The ‘turistico’ menu consists of really basic stuff.  There seem only to be sauteed chicken breasts with rice, lousy burritos, unappetizing pizza and soggy french fries on every menu in the Sacred Valley. I wish I has found more of the nuevo-andean gourmet food that is (suposedly) growing in popularity and availability.    But we aren’t seeking it out, either, so we can only blame ourselves.  We eat conveniently, opting  to save our time and money for other things.

An Alpaca surprise

Take me to your leader!
I thought there was a smaller market at Pisaq on the off-days, but apparently not.  Julio says (or I think he says) that he’ll take us some where the girls can buy a few things like I promised them.  But we’re pretty far away from Pisaq, almost to Cusco already.  I’m guessing I have failed to communicate in spanish or he’s taking us to a market in Cusco.

At the top of the pass, just as the Sacred Valley goes out of sight in our rear view, Julio pulls the car over.  We dutifully get out.  He motions across the road, through the gate of a long wooden fence.  I can make out some men with hardhats and hand tools inside a small courtyard constructing something.

This sure doesn’t look like an active market. Through the gate, there is a small coffee stand, which improves our possibilities. I grab a  cup of coffee, negro, of course.  He pours a cup of the coffee concentrate they keep cold and adds hot water.  And I look around to realize we are in some kind of alpaca and llama farm.

Emma likes this young-adult alpaca.
This isn’t the tacky souvenier shop I had promised the girls, but they quickly forget the excitement of dumb keychains and beaded bracelets when the Llamas get up close, really close.  In fact they eat from our hands.  It’s basically a petting zoo and they are incredibly friendly animals with really soft fur in black, white grey and brown.

There are even Vicunas up on the hill, which are the wild versions of llamas, and have been endangered and officially protected as far back as the Inca, which makes them one of the oldest legally protected species on the earth.

After we hang with the Alpacas, we turn around and see a few women in traditional garb weaving the tapestries and fabrics for which that the Andean people are known.   This is actually a weaving cooperative.  Hidden behind the alpaca pens are a few rooms where they show how the wools are died.  An adorable little boy mumbles in spanish non-stop, and leads the girls around the craft area showing them the different stuff from which dyes are made.

Score!  We all get great gifts including these awesome alpaca hats and a beautiful tapestry for our house.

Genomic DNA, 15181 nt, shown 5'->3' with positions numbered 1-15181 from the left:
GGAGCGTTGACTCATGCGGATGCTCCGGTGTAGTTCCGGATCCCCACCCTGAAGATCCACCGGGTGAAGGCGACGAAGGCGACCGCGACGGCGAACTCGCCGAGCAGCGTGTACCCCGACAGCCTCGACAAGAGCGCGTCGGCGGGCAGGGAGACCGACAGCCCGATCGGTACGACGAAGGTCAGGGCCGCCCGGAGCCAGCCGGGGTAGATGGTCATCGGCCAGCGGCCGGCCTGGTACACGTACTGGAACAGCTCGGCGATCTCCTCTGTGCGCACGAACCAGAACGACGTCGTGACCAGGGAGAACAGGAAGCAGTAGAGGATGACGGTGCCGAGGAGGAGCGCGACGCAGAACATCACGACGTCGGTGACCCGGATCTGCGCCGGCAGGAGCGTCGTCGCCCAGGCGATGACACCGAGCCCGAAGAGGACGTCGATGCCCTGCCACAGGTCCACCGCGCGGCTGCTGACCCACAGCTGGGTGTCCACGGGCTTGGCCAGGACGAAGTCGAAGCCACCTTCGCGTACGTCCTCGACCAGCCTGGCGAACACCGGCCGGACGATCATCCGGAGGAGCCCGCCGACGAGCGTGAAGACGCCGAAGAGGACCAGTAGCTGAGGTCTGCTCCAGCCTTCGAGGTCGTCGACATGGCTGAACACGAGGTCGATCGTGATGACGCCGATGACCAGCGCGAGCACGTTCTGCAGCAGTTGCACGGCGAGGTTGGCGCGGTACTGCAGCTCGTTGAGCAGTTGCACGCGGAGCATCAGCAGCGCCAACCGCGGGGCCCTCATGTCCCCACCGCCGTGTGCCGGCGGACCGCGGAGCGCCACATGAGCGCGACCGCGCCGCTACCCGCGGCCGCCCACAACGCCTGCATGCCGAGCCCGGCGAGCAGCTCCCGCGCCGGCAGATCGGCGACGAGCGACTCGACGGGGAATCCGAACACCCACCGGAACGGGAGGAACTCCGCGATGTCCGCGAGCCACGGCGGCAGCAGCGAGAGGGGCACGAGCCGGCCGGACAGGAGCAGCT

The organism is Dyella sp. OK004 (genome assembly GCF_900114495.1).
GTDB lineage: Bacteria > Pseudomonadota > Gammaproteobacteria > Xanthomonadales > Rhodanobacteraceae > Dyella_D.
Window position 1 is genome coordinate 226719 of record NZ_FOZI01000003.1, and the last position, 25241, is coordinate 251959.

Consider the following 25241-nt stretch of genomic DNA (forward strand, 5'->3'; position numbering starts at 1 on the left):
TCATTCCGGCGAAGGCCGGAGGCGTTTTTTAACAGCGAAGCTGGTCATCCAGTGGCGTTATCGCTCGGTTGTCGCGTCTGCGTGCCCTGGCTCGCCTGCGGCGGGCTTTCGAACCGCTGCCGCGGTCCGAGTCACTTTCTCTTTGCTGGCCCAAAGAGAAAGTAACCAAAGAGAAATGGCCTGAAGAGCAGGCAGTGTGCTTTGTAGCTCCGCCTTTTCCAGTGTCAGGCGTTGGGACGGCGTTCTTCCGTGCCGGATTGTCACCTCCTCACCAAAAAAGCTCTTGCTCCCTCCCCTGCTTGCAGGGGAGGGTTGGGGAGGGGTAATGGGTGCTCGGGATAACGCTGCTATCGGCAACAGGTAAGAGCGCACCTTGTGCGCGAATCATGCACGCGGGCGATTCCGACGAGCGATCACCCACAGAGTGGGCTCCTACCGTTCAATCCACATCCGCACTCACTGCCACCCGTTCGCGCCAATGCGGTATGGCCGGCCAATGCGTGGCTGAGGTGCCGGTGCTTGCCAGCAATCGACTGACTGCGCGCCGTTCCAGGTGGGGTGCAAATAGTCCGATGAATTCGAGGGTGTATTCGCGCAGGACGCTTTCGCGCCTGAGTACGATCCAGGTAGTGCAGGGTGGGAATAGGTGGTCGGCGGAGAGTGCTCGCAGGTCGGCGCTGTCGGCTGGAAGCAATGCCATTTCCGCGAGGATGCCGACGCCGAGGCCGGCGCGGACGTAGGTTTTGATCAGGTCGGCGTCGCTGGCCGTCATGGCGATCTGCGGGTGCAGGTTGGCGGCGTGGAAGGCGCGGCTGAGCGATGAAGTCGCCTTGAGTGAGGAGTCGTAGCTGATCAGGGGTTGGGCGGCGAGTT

Inside we all buy some great stuff.  The girls get those cute hats made from baby Alpaca wool and Trish and I get an expensive tapestry for our house that (they say) took four months to make.  They won’t bargain with me, which is unusual.  The saleswoman explains that the prices are fixed so that the craftswoman gets her full price.   If that’s true, I’m glad to pay the full amount.

The Wildflowers of the Sacred Valley

One of the most fantastic aspects of our 6 days in the sacred valley were the wild flowers.  We were blessed with a once-in-a-lifetime opportunity to see it in it’s spring glory.  The air was always sweet and in the dry breeze there were flowers of every color blooming in the most unusual places: rock cliff sides, cobblestone streets, and dotting the entire landscape.

I’m an amateur gardener myself, and enjoy the flowers of spring.  But to see them wild while hiking Machu Picchu or zip-lining over the Urubamba river is a special experience.  I think the kids will remember the Sacred Valley as a lush colorful place, when in fact it’s more often brown.  (Still beautiful, but not the same as what we got.)

If you get a chance to do Machu Picchu et. al. in spring time, do it.  Here’s a wildflower slideshow for fun.

Goodbye to the Inca heartland

We couldn’t ask for more from our first 6 days.  The high-altitude river valley of the Inca’s is as interesting as it is beautiful.  One could easily spend two full weeks here at a leisurely pace and not feel bored for a minute.

But we travel faster than that, and next up is the Pacific southern coast of the desert Ica province with it’s ancient Nasca civilization, the highest sand dune in the world, internationally famous Ceviche, and animal reserves with thousands of penguins and sea lions.

5 days ago, we bought our tickets for the over night ‘VIP’ red-eye bus to Nazca from Cusco on the Cruz Del Sur lines.  Cruz Del Sur is a newish busline aimed at foreign and high-end domestic travlellers.  It runs up and down the pacific Coast, where plane flights don’t go easily.  Or if they do, you have to go back through Lima, which is expensive and time-consuming, which is why we are taking an overnight bus from Cusco to Nazca.

Photo doesn't exist

It’s a new double decker vehicle, with the downstairs being the VIP section with larger seats, and the upstairs are coach.  The larger seats are, I assume, better for the winding red-eye trip over the Andes at 15,000 feet and then down the other side to the desert of Nazca.  And VIP isn’t much more expensive.

There is a television that loudly plays music and some movies, but I was warned of this in advance by Trip Advisor forums, so we all have ear plugs.  And they serve us some kind of faintly warm, chicken and rice dish that is no worse than airplane food.

We doze off in the dark.  Tomorrow begins our second leg of this trip.